Priory Church in Wales Primary, Powys
School name: Priory Church in Wales Primary School
Headteacher: Sam Greasley
Number of pupils: 165
A POWYS school has become the first in Wales to be able to lead training events and support other practitioners in adopting the Mantle of the Expert (MOE) approach to teaching and learning.
Priory Church in Wales school recently received a quality mark for introducing and developing the holistic pedagogical approach, where the class does all their curriculum work as if they are an imagined group of experts.
MOE is a dramatic-inquiry based approach to teaching and learning invented and developed by Professor Dorothy Heathcote at the University of Newcastle upon Tyne in the 1980s.
Headteacher Sam Greasley said: “They might be scientists in a laboratory, archaeologists excavating a Roman villa or a rescue team at the scene of a disaster. They might be running a removal company, a factory, a shop, a space station or rescuing an injured orang-utan.
“Because they behave ‘as if they are experts’, the children are working from a specific point of view as they explore their learning and this brings special responsibilities, language needs and social behaviours.
“Through activities and tasks, the children gradually take on some of the same responsibilities, problems and challenges that real archaeologists, scientists and librarians might do in the real world.”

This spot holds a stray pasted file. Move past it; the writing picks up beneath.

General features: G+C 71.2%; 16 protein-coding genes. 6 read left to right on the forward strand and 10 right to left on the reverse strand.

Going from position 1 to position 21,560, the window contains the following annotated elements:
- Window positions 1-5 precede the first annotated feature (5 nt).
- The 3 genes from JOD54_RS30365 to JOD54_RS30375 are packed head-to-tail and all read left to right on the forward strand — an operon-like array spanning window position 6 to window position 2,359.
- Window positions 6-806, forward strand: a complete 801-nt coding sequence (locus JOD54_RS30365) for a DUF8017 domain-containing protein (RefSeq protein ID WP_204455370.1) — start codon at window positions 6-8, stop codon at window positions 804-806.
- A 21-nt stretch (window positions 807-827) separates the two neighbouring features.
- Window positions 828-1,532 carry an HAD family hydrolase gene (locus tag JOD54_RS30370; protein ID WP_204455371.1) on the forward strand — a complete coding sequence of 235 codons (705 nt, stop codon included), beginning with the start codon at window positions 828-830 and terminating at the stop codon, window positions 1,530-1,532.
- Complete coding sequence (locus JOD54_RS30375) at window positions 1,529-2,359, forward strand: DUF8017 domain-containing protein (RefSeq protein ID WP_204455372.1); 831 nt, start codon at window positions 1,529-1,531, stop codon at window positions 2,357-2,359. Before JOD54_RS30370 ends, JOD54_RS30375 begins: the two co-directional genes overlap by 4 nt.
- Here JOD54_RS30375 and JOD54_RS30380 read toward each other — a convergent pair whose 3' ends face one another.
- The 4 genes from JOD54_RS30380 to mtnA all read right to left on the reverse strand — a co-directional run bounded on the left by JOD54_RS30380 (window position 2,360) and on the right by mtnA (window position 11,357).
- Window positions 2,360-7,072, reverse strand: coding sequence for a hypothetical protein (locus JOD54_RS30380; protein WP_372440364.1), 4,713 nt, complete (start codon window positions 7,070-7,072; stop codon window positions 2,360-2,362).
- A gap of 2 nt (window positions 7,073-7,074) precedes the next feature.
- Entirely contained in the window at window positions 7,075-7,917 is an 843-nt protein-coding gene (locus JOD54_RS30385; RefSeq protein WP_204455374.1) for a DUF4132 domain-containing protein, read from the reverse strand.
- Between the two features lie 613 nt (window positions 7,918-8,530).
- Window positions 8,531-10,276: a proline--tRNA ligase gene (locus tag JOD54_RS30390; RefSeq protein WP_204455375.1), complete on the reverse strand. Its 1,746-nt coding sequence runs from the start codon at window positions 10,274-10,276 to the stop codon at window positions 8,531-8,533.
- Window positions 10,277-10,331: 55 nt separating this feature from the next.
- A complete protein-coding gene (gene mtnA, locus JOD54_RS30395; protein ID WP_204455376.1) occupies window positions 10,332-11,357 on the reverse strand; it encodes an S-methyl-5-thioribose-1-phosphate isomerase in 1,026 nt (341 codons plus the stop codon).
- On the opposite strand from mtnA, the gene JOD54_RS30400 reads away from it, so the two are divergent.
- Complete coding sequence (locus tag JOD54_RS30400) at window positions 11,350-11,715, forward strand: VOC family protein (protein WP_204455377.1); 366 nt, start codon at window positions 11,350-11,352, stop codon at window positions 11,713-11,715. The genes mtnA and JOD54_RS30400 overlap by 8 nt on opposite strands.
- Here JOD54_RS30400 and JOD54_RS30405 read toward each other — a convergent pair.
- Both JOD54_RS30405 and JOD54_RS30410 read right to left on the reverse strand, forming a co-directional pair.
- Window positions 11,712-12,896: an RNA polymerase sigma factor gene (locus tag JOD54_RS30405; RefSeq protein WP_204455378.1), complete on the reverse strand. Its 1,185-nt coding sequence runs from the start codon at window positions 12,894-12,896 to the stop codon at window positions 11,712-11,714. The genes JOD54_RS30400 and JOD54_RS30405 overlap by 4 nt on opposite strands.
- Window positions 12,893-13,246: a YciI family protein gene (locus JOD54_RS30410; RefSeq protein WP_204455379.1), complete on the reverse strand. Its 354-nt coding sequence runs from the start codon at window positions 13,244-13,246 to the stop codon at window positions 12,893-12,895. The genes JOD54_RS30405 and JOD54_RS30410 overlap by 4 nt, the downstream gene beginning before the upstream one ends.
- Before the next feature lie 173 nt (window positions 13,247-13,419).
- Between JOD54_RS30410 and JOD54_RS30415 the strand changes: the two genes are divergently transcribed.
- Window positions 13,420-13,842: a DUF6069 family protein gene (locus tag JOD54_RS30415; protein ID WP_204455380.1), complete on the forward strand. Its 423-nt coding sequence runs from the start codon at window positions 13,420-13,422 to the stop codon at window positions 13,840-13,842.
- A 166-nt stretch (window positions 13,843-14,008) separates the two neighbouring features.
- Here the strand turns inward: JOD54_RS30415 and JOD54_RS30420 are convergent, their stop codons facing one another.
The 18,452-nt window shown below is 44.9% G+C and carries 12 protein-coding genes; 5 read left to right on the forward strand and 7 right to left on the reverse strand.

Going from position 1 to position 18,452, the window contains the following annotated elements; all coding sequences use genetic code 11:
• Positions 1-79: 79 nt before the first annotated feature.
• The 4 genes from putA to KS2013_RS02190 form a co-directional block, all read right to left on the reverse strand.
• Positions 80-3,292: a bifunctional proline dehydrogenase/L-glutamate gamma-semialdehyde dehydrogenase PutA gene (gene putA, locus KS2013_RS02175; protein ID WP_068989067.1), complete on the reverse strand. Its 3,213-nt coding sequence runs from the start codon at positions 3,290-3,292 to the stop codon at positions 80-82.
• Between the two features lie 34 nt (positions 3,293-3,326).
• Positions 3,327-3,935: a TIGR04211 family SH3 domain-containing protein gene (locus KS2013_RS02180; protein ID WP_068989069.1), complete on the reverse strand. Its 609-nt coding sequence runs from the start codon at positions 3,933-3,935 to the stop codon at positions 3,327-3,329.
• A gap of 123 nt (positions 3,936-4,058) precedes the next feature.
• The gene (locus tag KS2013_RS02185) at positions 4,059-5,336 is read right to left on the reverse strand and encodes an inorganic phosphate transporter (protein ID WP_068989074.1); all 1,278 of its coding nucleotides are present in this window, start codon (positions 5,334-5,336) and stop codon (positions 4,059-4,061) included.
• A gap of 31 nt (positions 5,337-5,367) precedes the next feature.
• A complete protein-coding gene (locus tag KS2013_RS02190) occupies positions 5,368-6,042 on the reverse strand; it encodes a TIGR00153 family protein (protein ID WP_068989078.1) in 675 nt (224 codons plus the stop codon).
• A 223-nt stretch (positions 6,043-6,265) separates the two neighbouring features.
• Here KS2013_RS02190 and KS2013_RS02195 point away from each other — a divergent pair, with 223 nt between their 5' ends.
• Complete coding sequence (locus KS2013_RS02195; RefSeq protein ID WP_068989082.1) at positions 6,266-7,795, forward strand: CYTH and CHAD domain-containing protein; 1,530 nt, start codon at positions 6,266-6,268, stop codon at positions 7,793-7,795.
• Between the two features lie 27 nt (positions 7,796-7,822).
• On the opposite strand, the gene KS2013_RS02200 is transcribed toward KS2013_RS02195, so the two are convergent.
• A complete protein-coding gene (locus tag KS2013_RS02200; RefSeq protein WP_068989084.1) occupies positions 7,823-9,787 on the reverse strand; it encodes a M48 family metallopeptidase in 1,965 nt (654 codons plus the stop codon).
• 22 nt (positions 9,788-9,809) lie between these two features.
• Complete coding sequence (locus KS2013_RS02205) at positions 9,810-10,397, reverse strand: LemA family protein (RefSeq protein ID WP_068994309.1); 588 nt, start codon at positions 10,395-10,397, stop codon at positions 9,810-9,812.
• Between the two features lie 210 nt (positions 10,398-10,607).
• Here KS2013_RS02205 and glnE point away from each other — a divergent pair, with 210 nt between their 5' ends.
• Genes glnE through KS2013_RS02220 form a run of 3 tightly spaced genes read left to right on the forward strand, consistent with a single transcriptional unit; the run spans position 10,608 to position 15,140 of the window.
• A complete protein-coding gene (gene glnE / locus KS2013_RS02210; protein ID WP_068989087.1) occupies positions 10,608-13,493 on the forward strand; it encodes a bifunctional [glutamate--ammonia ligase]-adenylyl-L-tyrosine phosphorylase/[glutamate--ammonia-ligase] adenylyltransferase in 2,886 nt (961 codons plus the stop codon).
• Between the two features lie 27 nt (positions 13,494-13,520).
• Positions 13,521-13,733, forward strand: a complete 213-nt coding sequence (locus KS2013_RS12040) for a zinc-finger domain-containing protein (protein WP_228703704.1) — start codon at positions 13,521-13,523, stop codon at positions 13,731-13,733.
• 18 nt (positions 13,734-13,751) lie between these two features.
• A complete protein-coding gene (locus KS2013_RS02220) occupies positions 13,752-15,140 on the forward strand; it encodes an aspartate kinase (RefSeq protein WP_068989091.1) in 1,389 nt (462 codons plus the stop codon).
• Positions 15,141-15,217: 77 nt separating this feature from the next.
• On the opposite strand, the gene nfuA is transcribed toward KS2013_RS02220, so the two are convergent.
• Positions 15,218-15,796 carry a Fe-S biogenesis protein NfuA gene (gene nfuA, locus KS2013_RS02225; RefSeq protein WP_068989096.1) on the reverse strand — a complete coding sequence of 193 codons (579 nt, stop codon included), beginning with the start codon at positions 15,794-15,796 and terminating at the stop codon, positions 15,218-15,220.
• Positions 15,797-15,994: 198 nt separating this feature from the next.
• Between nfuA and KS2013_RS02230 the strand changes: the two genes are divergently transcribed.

The leadership team of Priory were eager to put in place a curriculum approach that fully engaged, respected and challenged all learners.
Initially the approach was researched and trialled by the Deputy Head, Lynsey McCrohon, in one year group.
The school undertook a series of comprehensive monitoring activities and observed higher levels of pupil engagement, a huge improvement in behaviour and rich opportunities for cross curricular links and implementing the LNF.
As a result stakeholders made the decision to fully implement this approach to teaching and learning.
Leading the way
For the following two years MOE took priority on the school development plan; this involved visits to training schools, staff attending residential courses, national trainers working alongside pupils and teachers, and the development of peer support across the school.
In the Summer term of 2015, six teachers were awarded Lead Practitioner Quality Marks in recognition of their knowledge, understanding and application of this approach.
In addition to this two members of staff were awarded a Quality Mark recognising their impact across a key stage and the whole school.
As a result, the school is now the first in Wales to be able to lead training events and support other practitioners in adopting this approach to teaching and learning.
“Stakeholders firmly believe that MOE has had a positive impact on attendance levels, standards across the curriculum (in particular Oracy), behaviour, quality of teaching and enjoyment of Learning,” said Sam Greasley.